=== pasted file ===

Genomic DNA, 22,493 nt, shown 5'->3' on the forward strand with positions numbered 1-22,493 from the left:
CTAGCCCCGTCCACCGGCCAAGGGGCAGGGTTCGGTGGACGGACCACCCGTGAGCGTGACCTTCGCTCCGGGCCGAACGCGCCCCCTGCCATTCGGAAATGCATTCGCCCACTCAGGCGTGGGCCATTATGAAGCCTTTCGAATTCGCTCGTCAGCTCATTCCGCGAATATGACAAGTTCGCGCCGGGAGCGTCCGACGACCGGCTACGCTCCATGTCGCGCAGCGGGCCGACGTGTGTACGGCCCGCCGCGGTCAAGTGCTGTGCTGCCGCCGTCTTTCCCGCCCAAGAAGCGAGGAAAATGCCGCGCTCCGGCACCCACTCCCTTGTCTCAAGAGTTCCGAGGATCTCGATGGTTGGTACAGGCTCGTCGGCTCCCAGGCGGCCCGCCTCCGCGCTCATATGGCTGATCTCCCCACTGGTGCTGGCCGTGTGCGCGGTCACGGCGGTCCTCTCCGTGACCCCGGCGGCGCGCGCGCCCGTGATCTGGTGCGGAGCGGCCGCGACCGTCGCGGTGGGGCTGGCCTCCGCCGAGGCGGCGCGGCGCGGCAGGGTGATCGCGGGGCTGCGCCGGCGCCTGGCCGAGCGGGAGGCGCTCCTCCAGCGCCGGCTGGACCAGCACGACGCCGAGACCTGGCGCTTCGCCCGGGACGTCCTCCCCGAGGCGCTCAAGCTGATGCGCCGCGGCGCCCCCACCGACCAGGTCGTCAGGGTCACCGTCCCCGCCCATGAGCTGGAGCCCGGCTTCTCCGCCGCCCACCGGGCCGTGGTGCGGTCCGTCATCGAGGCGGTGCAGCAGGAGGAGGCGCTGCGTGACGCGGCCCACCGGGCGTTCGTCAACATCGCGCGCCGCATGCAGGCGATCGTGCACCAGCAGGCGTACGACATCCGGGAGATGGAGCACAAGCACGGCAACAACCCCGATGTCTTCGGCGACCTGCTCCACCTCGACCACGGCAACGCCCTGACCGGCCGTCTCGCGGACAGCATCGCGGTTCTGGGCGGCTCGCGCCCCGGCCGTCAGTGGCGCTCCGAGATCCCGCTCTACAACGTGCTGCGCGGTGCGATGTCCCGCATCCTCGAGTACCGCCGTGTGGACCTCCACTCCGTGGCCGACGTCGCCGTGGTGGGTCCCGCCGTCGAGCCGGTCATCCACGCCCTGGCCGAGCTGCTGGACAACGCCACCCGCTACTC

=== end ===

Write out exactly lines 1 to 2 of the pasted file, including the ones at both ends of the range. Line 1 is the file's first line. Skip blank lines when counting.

Genomic DNA, 22,493 nt, shown 5'->3' on the forward strand with positions numbered 1-22,493 from the left:
CTAGCCCCGTCCACCGGCCAAGGGGCAGGGTTCGGTGGACGGACCACCCGTGAGCGTGACCTTCGCTCCGGGCCGAACGCGCCCCCTGCCATTCGGAAATGCATTCGCCCACTCAGGCGTGGGCCATTATGAAGCCTTTCGAATTCGCTCGTCAGCTCATTCCGCGAATATGACAAGTTCGCGCCGGGAGCGTCCGACGACCGGCTACGCTCCATGTCGCGCAGCGGGCCGACGTGTGTACGGCCCGCCGCGGTCAAGTGCTGTGCTGCCGCCGTCTTTCCCGCCCAAGAAGCGAGGAAAATGCCGCGCTCCGGCACCCACTCCCTTGTCTCAAGAGTTCCGAGGATCTCGATGGTTGGTACAGGCTCGTCGGCTCCCAGGCGGCCCGCCTCCGCGCTCATATGGCTGATCTCCCCACTGGTGCTGGCCGTGTGCGCGGTCACGGCGGTCCTCTCCGTGACCCCGGCGGCGCGCGCGCCCGTGATCTGGTGCGGAGCGGCCGCGACCGTCGCGGTGGGGCTGGCCTCCGCCGAGGCGGCGCGGCGCGGCAGGGTGATCGCGGGGCTGCGCCGGCGCCTGGCCGAGCGGGAGGCGCTCCTCCAGCGCCGGCTGGACCAGCACGACGCCGAGACCTGGCGCTTCGCCCGGGACGTCCTCCCCGAGGCGCTCAAGCTGATGCGCCGCGGCGCCCCCACCGACCAGGTCGTCAGGGTCACCGTCCCCGCCCATGAGCTGGAGCCCGGCTTCTCCGCCGCCCACCGGGCCGTGGTGCGGTCCGTCATCGAGGCGGTGCAGCAGGAGGAGGCGCTGCGTGACGCGGCCCACCGGGCGTTCGTCAACATCGCGCGCCGCATGCAGGCGATCGTGCACCAGCAGGCGTACGACATCCGGGAGATGGAGCACAAGCACGGCAACAACCCCGATGTCTTCGGCGACCTGCTCCACCTCGACCACGGCAACGCCCTGACCGGCCGTCTCGCGGACAGCATCGCGGTTCTGGGCGGCTCGCGCCCCGGCCGTCAGTGGCGCTCCGAGATCCCGCTCTACAACGTGCTGCGCGGTGCGATGTCCCGCATCCTCGAGTACCGCCGTGTGGACCTCCACTCCGTGGCCGACGTCGCCGTGGTGGGTCCCGCCGTCGAGCCGGTCATCCACGCCCTGGCCGAGCTGCTGGACAACGCCACCCGCTACTC